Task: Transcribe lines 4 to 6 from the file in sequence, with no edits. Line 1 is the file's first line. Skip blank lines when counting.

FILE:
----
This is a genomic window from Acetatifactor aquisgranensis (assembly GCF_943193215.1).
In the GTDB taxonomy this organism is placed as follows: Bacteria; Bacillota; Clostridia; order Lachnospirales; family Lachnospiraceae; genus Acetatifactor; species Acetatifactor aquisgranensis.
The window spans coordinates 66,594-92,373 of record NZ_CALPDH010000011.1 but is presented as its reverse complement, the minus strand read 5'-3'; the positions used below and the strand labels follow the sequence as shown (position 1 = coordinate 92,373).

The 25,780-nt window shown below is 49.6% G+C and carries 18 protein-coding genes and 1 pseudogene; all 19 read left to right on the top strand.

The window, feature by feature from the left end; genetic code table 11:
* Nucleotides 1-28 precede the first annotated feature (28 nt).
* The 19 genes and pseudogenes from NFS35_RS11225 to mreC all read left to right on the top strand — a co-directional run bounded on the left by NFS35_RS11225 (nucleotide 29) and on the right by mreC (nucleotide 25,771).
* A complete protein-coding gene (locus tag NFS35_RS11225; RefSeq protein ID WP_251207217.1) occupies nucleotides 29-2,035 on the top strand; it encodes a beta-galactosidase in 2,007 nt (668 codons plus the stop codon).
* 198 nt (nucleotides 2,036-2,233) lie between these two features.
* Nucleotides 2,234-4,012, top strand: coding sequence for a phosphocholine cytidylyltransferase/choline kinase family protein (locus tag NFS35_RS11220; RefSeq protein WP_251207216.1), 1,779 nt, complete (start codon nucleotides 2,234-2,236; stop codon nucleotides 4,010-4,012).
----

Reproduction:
The 25,780-nt window shown below is 49.6% G+C and carries 18 protein-coding genes and 1 pseudogene; all 19 read left to right on the top strand.

The window, feature by feature from the left end; genetic code table 11:
* Nucleotides 1-28 precede the first annotated feature (28 nt).